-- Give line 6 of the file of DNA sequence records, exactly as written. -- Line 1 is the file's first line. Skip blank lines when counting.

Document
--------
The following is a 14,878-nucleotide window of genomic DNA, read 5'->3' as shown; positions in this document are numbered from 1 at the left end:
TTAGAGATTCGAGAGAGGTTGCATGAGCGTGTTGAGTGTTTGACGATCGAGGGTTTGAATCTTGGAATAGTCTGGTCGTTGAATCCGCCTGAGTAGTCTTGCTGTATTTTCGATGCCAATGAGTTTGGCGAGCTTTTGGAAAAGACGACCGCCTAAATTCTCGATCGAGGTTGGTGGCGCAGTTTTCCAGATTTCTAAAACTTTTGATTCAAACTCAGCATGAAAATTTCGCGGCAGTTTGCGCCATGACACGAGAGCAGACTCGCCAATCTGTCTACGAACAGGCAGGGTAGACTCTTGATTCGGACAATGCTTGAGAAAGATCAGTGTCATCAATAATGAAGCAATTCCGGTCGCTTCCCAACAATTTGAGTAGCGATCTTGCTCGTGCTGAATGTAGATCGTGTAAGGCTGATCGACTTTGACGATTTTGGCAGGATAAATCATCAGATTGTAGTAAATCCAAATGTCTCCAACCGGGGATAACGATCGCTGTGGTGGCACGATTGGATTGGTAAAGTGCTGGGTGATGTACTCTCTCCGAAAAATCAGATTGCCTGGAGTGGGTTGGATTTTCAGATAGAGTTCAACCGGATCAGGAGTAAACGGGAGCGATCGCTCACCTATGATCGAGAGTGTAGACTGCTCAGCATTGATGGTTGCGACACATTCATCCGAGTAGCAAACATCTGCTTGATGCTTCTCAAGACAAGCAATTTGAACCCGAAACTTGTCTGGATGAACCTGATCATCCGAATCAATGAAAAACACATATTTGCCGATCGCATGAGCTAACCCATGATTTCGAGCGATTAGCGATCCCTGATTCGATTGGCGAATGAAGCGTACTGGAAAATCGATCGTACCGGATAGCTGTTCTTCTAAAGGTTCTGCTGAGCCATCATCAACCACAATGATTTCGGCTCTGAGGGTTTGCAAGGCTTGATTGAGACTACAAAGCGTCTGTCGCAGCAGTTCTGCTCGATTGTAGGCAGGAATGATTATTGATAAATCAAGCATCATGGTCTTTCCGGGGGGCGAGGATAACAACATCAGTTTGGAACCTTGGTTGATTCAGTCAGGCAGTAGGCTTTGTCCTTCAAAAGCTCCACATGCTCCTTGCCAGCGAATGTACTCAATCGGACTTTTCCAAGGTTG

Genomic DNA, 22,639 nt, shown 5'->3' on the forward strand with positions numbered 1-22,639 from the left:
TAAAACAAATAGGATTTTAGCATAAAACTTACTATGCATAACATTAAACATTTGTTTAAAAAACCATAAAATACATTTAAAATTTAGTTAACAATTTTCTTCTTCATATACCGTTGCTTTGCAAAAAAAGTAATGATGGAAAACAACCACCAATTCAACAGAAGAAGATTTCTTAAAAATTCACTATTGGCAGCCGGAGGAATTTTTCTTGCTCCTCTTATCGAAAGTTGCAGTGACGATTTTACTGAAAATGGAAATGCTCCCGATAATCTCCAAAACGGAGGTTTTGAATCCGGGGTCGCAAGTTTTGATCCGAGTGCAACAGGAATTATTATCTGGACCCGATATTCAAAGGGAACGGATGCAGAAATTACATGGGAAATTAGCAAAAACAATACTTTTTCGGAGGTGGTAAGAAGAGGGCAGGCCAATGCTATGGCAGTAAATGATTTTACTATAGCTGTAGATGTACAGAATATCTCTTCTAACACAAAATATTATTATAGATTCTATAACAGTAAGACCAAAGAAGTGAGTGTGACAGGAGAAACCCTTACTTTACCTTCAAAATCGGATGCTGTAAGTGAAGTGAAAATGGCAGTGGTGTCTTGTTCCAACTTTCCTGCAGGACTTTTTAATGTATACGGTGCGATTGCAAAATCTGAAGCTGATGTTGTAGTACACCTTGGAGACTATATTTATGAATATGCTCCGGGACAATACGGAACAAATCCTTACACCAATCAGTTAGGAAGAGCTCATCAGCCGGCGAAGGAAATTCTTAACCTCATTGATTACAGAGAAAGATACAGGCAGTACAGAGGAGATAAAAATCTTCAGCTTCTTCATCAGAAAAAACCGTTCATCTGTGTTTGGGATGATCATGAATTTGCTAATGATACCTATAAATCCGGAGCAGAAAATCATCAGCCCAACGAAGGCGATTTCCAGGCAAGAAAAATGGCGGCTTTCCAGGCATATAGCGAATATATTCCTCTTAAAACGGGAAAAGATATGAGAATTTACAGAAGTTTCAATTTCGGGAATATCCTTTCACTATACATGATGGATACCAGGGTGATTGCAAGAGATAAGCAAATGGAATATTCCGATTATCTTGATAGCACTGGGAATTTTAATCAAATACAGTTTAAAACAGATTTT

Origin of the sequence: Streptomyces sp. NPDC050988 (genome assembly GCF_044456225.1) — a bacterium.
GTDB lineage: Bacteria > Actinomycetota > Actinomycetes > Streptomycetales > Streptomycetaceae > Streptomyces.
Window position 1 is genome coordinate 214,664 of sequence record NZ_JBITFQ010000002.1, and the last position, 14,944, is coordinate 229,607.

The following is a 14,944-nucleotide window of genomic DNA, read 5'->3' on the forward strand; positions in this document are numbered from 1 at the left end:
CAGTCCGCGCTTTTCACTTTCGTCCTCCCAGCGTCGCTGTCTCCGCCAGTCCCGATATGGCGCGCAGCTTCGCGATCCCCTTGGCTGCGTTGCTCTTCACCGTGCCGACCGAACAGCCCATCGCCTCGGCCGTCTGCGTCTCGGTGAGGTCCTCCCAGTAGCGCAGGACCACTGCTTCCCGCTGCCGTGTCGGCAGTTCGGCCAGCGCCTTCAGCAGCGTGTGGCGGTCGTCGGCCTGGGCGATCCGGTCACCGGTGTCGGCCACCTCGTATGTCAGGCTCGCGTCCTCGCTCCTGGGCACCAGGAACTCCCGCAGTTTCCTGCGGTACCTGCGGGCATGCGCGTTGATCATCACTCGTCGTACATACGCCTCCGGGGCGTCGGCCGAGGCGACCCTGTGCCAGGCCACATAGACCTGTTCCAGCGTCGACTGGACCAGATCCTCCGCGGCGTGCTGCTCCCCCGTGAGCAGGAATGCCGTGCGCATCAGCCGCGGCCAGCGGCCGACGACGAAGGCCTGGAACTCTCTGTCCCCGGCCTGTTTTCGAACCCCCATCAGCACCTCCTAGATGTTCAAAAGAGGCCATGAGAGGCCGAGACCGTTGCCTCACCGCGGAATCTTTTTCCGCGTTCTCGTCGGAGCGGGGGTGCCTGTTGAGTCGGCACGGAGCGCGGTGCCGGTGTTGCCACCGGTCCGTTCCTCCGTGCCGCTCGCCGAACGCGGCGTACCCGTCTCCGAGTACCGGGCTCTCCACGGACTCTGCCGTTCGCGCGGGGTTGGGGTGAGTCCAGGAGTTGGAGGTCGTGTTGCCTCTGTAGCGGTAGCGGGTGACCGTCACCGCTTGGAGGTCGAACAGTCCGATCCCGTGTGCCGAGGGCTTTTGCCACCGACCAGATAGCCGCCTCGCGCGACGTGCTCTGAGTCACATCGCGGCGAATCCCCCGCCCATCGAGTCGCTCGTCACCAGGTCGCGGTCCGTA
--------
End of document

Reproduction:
GTDB lineage: Bacteria > Actinomycetota > Actinomycetes > Streptomycetales > Streptomycetaceae > Streptomyces.